Don’t fall victim to these common crypto scams.
The cryptocurrency market is a multi-billion dollar industry with the potential to grow to several trillion dollars in the upcoming years. As the cryptocurrency market grows it also becomes a bigger target for scammers and hackers. They usually prey on unsuspecting individuals but even seasoned veterans in the crypto space can fall for their bag of tricks.
Investing in the cryptocurrency market can be very lucrative, especially since blockchain technology is in its infancy and has plenty of room for growth. Investors can turn a couple thousand dollars into hundreds of thousands in a matter of months.
However, they can lose all their hard earned cash in a matter of seconds by becoming a victim to one of many crypto scams. In this article, I outline some of the most common scams, so you can avoid falling victim to them and keep what is rightfully yours.
One of the most common crypto scams are impersonation scams. This usually takes place on social media outlets such as Twitter and Youtube. The scammer creates an account name that is almost identical to that of a social influencer or prominent crypto figure. They then claim to be doing a giveaway for a substantial amount of free coins to the first 100 people that make a contribution to the scammer’s wallet address. Sometimes these impersonators will even tell you to send them your private key in order to receive a large amount of free coins.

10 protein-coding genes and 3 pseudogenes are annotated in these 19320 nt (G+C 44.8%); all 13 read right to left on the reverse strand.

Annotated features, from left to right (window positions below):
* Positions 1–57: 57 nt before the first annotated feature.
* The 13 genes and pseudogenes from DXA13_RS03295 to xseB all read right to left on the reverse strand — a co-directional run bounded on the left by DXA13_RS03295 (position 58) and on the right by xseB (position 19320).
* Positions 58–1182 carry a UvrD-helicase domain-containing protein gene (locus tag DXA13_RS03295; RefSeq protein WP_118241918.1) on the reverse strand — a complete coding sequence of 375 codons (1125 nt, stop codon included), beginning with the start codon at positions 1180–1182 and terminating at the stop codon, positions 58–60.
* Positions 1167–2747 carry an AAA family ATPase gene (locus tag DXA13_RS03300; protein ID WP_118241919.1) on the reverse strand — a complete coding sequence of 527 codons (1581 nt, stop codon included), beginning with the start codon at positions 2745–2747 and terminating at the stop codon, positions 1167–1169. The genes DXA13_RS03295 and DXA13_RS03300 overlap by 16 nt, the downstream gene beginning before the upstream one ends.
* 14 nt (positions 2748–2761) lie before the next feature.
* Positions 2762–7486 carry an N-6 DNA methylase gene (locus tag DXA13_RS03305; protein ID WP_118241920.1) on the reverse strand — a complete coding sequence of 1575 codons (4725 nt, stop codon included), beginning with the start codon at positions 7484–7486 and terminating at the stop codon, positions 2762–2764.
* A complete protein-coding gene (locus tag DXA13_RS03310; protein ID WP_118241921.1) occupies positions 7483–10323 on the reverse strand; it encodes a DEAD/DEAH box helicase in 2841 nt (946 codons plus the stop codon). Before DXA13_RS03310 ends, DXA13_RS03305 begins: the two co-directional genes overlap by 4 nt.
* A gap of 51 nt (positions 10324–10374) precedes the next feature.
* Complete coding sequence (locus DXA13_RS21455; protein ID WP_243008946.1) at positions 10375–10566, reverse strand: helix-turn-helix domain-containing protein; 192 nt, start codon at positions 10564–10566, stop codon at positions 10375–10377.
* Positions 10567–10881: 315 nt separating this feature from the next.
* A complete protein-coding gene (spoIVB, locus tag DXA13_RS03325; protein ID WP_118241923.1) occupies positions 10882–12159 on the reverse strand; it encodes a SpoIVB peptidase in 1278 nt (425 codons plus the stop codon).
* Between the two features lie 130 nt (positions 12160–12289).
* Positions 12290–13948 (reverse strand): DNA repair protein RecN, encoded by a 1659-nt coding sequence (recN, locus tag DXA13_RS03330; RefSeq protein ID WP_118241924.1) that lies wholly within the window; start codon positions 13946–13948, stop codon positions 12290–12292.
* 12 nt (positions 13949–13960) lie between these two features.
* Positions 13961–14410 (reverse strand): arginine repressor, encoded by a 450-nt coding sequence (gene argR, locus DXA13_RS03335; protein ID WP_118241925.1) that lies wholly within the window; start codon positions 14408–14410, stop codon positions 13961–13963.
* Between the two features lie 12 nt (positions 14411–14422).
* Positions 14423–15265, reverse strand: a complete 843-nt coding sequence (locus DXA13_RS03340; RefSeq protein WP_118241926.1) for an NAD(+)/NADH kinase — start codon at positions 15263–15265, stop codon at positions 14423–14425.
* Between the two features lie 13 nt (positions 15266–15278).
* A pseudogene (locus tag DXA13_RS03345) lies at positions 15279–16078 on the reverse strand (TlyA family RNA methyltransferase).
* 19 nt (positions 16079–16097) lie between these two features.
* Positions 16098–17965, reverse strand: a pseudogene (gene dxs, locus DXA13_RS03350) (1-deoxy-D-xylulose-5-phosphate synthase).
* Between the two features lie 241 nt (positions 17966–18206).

(Notice the difference between the real @cz_binance(top) and the fake one with a slight misspelling(bottom)
Prevent yourself from falling prey to: Impersonation Scams
In order to protect yourself from this type of scam, always be vigilant and never trust anyone on the internet. If something seems too good to be true, it’s usually a scam. Don’t send your hard earned cryptocurrency to anyone over the internet. Even if the account claiming to give you free coins is the real account of the social influencer or crypto figure, you can’t discount the possibility that their account may be compromised by a hacker.
Also, keep your private keys to yourself! I know sharing your private key with John McAfee is tempting. But trust me, you don’t want to do that. Also remember that for legitimate giveaways and airdrops, there is no need to send funds to anyone nor is there a reason to give out your private keys, as the tokens are distributed to your public wallet address.
Phishing scams usually take place on forums, chat rooms, and through e-mail. In a phishing scam, the malicious party posts a link in a chat room or forum that takes you to a website that looks similar to the official website of an exchange or online wallet. In fact, in most cases it looks 100% identical to the official website. You may then unknowingly enter your private key to access your wallet or try to login using your credentials to the official website on this fake site.
The information you enter on the phishing website will get sent to the attacker and they then obtain control of your funds. Also, beware of e-mails that are sent to you with fake links or sent by fake support teams. These e-mails usually tell you that due to some reason or another, your account has been breached. You are then prompted to either log in a bogus website, or to reset your password by entering your old password and your new desired password. If you log in or disclose your old password, the attacker will then log in to the actual website using the credentials he stole from you.